Actually, that’s too weak. No way in hell, is more like it.
Sony’s statement sounds as if that they were looking forward to taking advantage of the success of the iPad to bolster their own struggling e-book products. But it’s not like they can sell their books on the Kindle either. Instead, the Kindle exists so Amazon can move their own products. And no one is calling Amazon “evil” because of it.
But the larger point goes back to what I poked fun at in the beginning of this post. There seems to be this desire to paint Apple’s relatively closed system as “evil” in some way. But the reality, of course, is that it’s not evil. If anything, it has just proven to be good business. In fact, one of the most successful business models ever. Once again we’re simply seeing that the case against Apple is just as much a case for Apple.
The larger public simply doesn’t care about this whole open versus closed debate. And it doesn’t really seem like developers actually making the apps do either. But the press certainly seems to for some reason. We get so damn angry about things like this — when we read them on our iPads.
Apple sold nearly 15 million iPads in just 8 months last year. Does anyone really believe the product is going to crash and burn this year? I can hear the masses, “You know, I was going to buy an iPad, if only they had accepted that Sony eReader app. Damn…”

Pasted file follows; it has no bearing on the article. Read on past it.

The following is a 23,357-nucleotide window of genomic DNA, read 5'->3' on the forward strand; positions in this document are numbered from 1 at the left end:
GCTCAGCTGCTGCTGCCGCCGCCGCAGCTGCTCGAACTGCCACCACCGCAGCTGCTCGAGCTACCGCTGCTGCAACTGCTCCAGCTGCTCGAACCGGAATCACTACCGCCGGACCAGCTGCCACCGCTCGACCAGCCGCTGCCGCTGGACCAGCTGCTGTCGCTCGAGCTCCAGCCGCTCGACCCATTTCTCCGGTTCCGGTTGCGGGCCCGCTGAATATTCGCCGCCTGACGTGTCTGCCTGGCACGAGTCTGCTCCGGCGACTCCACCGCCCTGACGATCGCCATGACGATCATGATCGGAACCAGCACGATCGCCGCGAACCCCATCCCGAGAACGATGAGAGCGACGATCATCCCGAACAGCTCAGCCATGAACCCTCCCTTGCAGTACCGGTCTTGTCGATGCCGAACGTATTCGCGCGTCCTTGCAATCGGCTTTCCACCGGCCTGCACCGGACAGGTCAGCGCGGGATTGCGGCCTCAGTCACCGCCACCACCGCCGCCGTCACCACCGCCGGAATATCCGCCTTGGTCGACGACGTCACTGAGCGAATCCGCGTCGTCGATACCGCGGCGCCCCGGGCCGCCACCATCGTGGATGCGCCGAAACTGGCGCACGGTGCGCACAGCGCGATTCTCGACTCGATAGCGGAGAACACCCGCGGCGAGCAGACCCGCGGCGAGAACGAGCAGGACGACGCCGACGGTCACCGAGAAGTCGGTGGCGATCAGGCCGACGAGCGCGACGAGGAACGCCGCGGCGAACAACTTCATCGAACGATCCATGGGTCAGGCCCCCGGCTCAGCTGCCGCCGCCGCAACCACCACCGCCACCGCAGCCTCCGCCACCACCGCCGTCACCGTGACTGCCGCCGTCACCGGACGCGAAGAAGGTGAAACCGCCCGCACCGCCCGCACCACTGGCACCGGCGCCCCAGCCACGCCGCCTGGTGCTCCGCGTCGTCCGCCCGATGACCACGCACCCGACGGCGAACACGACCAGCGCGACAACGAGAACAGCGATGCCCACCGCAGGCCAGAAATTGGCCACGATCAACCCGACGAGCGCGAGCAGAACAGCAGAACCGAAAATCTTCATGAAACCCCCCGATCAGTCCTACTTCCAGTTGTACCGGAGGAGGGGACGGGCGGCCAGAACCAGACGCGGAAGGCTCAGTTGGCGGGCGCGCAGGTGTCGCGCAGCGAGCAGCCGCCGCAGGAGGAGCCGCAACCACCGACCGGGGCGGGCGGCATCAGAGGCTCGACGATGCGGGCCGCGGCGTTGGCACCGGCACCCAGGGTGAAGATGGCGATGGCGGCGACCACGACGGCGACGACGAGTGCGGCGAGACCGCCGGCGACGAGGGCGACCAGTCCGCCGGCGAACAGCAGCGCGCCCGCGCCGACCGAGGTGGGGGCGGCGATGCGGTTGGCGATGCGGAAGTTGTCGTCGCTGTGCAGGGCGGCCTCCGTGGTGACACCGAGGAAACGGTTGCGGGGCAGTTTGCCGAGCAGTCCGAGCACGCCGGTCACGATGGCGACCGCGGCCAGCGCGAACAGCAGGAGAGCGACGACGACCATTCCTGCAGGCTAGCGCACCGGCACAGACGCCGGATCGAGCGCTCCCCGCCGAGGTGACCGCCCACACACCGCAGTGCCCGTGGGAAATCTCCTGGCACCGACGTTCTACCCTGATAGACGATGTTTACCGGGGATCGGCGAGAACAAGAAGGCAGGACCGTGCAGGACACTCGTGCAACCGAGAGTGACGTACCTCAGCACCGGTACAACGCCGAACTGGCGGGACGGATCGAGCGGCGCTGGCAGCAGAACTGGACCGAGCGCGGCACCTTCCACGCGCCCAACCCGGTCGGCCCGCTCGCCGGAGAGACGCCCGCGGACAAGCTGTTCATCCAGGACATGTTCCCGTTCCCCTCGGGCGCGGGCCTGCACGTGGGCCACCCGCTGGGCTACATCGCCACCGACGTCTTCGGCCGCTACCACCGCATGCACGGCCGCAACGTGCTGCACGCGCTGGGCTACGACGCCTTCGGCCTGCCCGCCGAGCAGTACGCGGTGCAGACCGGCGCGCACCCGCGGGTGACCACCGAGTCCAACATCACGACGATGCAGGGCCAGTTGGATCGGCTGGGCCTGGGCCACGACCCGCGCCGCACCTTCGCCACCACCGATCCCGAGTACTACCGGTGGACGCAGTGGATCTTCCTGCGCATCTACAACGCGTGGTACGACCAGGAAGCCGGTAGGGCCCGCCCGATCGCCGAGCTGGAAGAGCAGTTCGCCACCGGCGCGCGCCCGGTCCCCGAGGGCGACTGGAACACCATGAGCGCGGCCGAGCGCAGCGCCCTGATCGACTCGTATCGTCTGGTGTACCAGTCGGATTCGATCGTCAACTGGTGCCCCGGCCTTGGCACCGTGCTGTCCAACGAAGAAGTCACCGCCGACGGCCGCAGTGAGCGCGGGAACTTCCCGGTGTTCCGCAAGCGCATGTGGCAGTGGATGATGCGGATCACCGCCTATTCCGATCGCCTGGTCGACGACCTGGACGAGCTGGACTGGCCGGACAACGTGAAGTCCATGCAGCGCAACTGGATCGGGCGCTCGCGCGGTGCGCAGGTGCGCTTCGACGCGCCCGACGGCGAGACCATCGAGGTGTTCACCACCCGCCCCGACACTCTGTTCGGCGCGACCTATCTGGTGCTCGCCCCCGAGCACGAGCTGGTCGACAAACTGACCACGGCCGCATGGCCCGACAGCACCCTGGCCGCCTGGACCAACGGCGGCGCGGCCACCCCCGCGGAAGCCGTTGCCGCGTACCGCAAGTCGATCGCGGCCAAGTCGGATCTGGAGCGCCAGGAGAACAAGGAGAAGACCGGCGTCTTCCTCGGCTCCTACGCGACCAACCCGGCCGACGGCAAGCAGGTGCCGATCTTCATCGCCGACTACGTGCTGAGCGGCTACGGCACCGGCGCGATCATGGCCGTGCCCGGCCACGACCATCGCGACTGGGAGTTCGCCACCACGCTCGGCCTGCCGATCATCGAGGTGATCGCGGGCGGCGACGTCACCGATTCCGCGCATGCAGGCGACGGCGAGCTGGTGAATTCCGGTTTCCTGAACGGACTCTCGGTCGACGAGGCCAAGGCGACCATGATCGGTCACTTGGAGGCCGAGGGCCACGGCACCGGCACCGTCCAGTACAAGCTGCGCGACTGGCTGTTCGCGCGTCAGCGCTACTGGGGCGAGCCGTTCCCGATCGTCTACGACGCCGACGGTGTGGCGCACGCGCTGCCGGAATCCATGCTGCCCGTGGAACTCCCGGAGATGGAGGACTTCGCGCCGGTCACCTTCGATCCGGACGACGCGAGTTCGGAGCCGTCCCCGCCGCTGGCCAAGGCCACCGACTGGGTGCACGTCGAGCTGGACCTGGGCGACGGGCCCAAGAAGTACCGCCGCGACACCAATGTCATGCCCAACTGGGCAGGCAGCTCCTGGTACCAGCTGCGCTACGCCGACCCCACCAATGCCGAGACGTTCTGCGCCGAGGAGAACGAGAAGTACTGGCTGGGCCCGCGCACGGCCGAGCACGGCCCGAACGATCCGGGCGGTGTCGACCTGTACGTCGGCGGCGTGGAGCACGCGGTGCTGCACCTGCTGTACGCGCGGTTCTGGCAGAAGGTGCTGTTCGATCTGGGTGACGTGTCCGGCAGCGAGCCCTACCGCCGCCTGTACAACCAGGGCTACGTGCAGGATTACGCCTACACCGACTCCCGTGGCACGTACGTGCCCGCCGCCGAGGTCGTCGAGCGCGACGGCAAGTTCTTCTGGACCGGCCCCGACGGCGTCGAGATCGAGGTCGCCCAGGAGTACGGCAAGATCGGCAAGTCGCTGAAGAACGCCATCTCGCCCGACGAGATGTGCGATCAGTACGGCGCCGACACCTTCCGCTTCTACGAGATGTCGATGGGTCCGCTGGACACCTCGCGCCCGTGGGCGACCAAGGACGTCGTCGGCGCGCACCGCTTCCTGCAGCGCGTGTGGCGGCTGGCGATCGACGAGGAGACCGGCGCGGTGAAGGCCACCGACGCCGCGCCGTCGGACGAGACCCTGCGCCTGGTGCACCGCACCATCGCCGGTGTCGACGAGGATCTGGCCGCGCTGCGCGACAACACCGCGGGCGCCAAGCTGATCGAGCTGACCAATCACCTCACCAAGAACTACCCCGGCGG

Update: Both Sony and Apple have gotten back to us on the issue.
Apple is now requiring “in-app” purchasing rather than linking out to our store. That’s not what we submitted based on precedent set by other eBook retailers. We’re working on a solution.
We have not changed our developer terms or guidelines. We are now requiring that if an app offers customers the ability to purchase books outside of the app, that the same option is also available to customers from within the app with in-app purchase.
Despite the fact that those two statements mildly contradict one another (it seems like Sony’s should have “as well as” instead of “rather than”), this is all exactly what I talked about in the second half of the post.
Started by Steve Jobs, Steve Wozniak, and Ronald Wayne, Apple has expanded from computers to consumer electronics over the last 30 years, officially changing their name from Apple Computer, Inc. to Apple, Inc. in January 2007. Among the key offerings from Apple’s product line are: Pro line laptops (MacBook Pro) and desktops (Mac Pro), consumer line laptops (MacBook Air) and desktops (iMac), servers (Xserve), Apple TV, the Mac OS X and Mac OS X Server operating systems, the iPod, the...
The Apple iPad, formerly referred to as the Apple Tablet, is a touch-pad tablet computer announced in January 2010, and released in April 2010. It has internet capabilities running on either WiFi or 3G, and offers an optional dock with a full size mechanical keyboard. The iPad is a line of tablet computers designed, developed and marketed by Apple Inc. primarily as a platform for audio-visual media including books, periodicals, movies, music, games, and web content. Its size and...